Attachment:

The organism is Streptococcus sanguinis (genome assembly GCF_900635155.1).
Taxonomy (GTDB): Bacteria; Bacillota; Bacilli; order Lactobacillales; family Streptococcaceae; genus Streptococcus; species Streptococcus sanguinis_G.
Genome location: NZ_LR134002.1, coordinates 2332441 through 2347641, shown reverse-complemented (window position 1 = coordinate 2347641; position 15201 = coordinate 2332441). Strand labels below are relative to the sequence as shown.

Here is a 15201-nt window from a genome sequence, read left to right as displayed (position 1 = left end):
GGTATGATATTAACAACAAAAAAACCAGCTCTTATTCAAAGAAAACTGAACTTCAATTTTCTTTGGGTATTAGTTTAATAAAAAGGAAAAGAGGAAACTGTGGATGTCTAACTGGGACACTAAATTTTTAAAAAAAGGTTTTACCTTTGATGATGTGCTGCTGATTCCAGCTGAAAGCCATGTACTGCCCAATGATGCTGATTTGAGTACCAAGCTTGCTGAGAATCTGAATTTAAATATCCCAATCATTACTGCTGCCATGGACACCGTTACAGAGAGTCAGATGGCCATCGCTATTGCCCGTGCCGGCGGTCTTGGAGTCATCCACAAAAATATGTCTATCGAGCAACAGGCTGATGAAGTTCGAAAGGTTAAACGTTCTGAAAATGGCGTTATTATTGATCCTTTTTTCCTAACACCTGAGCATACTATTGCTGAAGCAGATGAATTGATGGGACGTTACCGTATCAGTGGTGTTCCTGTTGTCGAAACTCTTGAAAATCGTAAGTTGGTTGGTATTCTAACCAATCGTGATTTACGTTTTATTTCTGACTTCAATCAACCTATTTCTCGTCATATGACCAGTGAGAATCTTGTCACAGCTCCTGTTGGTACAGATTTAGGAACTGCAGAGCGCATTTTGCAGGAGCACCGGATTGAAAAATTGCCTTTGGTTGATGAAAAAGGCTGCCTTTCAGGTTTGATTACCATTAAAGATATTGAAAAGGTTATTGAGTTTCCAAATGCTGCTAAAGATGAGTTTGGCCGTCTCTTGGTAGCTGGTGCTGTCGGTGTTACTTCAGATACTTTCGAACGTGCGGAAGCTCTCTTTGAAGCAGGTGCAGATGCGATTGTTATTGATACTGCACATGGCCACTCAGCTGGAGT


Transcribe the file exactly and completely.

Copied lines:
The organism is Streptococcus sanguinis (genome assembly GCF_900635155.1).
Taxonomy (GTDB): Bacteria; Bacillota; Bacilli; order Lactobacillales; family Streptococcaceae; genus Streptococcus; species Streptococcus sanguinis_G.
Genome location: NZ_LR134002.1, coordinates 2332441 through 2347641, shown reverse-complemented (window position 1 = coordinate 2347641; position 15201 = coordinate 2332441). Strand labels below are relative to the sequence as shown.

Here is a 15201-nt window from a genome sequence, read left to right as displayed (position 1 = left end):
GGTATGATATTAACAACAAAAAAACCAGCTCTTATTCAAAGAAAACTGAACTTCAATTTTCTTTGGGTATTAGTTTAATAAAAAGGAAAAGAGGAAACTGTGGATGTCTAACTGGGACACTAAATTTTTAAAAAAAGGTTTTACCTTTGATGATGTGCTGCTGATTCCAGCTGAAAGCCATGTACTGCCCAATGATGCTGATTTGAGTACCAAGCTTGCTGAGAATCTGAATTTAAATATCCCAATCATTACTGCTGCCATGGACACCGTTACAGAGAGTCAGATGGCCATCGCTATTGCCCGTGCCGGCGGTCTTGGAGTCATCCACAAAAATATGTCTATCGAGCAACAGGCTGATGAAGTTCGAAAGGTTAAACGTTCTGAAAATGGCGTTATTATTGATCCTTTTTTCCTAACACCTGAGCATACTATTGCTGAAGCAGATGAATTGATGGGACGTTACCGTATCAGTGGTGTTCCTGTTGTCGAAACTCTTGAAAATCGTAAGTTGGTTGGTATTCTAACCAATCGTGATTTACGTTTTATTTCTGACTTCAATCAACCTATTTCTCGTCATATGACCAGTGAGAATCTTGTCACAGCTCCTGTTGGTACAGATTTAGGAACTGCAGAGCGCATTTTGCAGGAGCACCGGATTGAAAAATTGCCTTTGGTTGATGAAAAAGGCTGCCTTTCAGGTTTGATTACCATTAAAGATATTGAAAAGGTTATTGAGTTTCCAAATGCTGCTAAAGATGAGTTTGGCCGTCTCTTGGTAGCTGGTGCTGTCGGTGTTACTTCAGATACTTTCGAACGTGCGGAAGCTCTCTTTGAAGCAGGTGCAGATGCGATTGTTATTGATACTGCACATGGCCACTCAGCTGGAGT